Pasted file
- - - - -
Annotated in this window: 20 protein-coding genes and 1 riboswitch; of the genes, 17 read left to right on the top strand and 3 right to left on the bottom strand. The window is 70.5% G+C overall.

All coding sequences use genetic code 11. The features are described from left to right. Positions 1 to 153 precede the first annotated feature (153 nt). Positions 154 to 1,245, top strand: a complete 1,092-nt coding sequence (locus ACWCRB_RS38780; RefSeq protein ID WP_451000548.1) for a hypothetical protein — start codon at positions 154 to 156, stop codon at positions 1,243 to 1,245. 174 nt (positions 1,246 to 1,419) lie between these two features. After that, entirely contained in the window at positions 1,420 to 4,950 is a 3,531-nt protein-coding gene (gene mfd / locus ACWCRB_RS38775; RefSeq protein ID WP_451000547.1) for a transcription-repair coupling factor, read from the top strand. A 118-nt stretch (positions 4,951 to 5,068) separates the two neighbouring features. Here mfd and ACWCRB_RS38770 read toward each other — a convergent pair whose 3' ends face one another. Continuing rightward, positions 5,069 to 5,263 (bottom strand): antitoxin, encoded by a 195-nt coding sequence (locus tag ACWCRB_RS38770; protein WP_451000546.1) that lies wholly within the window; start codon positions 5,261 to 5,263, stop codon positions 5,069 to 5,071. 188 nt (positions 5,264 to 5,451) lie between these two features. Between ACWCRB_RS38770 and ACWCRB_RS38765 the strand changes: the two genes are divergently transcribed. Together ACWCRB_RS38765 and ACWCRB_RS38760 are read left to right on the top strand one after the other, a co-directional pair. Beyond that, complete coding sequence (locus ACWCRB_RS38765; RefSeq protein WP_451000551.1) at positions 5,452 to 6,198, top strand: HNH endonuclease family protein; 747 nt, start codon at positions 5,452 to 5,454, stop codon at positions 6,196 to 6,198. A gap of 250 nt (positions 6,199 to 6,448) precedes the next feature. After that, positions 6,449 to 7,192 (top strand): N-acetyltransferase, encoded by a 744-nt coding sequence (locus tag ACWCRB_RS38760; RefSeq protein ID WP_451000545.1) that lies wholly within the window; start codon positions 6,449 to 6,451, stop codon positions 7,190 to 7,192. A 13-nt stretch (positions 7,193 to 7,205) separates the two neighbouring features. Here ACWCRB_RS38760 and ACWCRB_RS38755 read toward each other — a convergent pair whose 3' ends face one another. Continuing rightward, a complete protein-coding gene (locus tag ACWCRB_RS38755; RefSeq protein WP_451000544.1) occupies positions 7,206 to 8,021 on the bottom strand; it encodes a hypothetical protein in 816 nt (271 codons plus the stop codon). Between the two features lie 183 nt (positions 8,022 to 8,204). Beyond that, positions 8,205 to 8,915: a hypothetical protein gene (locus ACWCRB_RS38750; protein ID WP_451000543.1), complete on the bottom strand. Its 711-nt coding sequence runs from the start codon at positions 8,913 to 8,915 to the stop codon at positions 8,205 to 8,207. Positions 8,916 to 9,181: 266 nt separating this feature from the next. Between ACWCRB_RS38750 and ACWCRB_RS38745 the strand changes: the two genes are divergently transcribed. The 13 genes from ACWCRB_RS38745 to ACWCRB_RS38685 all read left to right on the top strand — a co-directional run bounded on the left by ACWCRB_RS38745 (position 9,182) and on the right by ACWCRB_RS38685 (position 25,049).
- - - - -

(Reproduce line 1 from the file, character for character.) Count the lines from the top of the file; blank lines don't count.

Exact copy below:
Annotated in this window: 20 protein-coding genes and 1 riboswitch; of the genes, 17 read left to right on the top strand and 3 right to left on the bottom strand. The window is 70.5% G+C overall.